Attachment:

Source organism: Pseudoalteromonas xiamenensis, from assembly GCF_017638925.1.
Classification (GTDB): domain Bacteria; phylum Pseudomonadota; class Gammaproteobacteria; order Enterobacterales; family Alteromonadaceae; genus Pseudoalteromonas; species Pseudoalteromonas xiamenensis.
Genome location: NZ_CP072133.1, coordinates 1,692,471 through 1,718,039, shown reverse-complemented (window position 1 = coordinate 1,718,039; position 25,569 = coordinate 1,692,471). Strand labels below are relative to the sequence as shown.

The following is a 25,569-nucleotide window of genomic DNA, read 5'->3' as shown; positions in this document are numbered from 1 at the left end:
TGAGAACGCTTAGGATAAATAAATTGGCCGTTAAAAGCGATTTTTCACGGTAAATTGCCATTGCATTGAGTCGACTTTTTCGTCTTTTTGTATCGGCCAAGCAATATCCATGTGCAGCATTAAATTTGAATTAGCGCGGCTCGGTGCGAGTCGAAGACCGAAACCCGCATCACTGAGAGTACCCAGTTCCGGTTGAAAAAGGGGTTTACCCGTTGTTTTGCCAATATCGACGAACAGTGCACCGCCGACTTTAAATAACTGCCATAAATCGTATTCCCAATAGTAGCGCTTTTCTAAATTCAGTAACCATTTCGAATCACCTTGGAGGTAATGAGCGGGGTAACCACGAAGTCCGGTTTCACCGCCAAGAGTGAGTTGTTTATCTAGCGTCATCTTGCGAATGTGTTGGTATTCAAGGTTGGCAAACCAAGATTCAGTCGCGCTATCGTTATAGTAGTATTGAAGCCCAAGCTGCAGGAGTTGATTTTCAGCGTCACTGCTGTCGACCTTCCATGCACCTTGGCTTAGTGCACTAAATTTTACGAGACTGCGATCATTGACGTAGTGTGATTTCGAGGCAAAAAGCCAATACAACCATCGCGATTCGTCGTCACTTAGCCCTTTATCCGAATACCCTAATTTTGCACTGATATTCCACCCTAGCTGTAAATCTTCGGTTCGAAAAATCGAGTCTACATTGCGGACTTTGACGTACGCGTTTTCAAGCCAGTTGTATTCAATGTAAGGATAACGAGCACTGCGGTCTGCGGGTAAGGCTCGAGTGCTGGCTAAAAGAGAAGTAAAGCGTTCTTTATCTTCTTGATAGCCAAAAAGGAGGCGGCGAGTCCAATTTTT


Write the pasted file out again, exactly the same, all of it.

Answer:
Source organism: Pseudoalteromonas xiamenensis, from assembly GCF_017638925.1.
Classification (GTDB): domain Bacteria; phylum Pseudomonadota; class Gammaproteobacteria; order Enterobacterales; family Alteromonadaceae; genus Pseudoalteromonas; species Pseudoalteromonas xiamenensis.
Genome location: NZ_CP072133.1, coordinates 1,692,471 through 1,718,039, shown reverse-complemented (window position 1 = coordinate 1,718,039; position 25,569 = coordinate 1,692,471). Strand labels below are relative to the sequence as shown.

The following is a 25,569-nucleotide window of genomic DNA, read 5'->3' as shown; positions in this document are numbered from 1 at the left end:
TGAGAACGCTTAGGATAAATAAATTGGCCGTTAAAAGCGATTTTTCACGGTAAATTGCCATTGCATTGAGTCGACTTTTTCGTCTTTTTGTATCGGCCAAGCAATATCCATGTGCAGCATTAAATTTGAATTAGCGCGGCTCGGTGCGAGTCGAAGACCGAAACCCGCATCACTGAGAGTACCCAGTTCCGGTTGAAAAAGGGGTTTACCCGTTGTTTTGCCAATATCGACGAACAGTGCACCGCCGACTTTAAATAACTGCCATAAATCGTATTCCCAATAGTAGCGCTTTTCTAAATTCAGTAACCATTTCGAATCACCTTGGAGGTAATGAGCGGGGTAACCACGAAGTCCGGTTTCACCGCCAAGAGTGAGTTGTTTATCTAGCGTCATCTTGCGAATGTGTTGGTATTCAAGGTTGGCAAACCAAGATTCAGTCGCGCTATCGTTATAGTAGTATTGAAGCCCAAGCTGCAGGAGTTGATTTTCAGCGTCACTGCTGTCGACCTTCCATGCACCTTGGCTTAGTGCACTAAATTTTACGAGACTGCGATCATTGACGTAGTGTGATTTCGAGGCAAAAAGCCAATACAACCATCGCGATTCGTCGTCACTTAGCCCTTTATCCGAATACCCTAATTTTGCACTGATATTCCACCCTAGCTGTAAATCTTCGGTTCGAAAAATCGAGTCTACATTGCGGACTTTGACGTACGCGTTTTCAAGCCAGTTGTATTCAATGTAAGGATAACGAGCACTGCGGTCTGCGGGTAAGGCTCGAGTGCTGGCTAAAAGAGAAGTAAAGCGTTCTTTATCTTCTTGATAGCCAAAAAGGAGGCGGCGAGTCCAATTTTT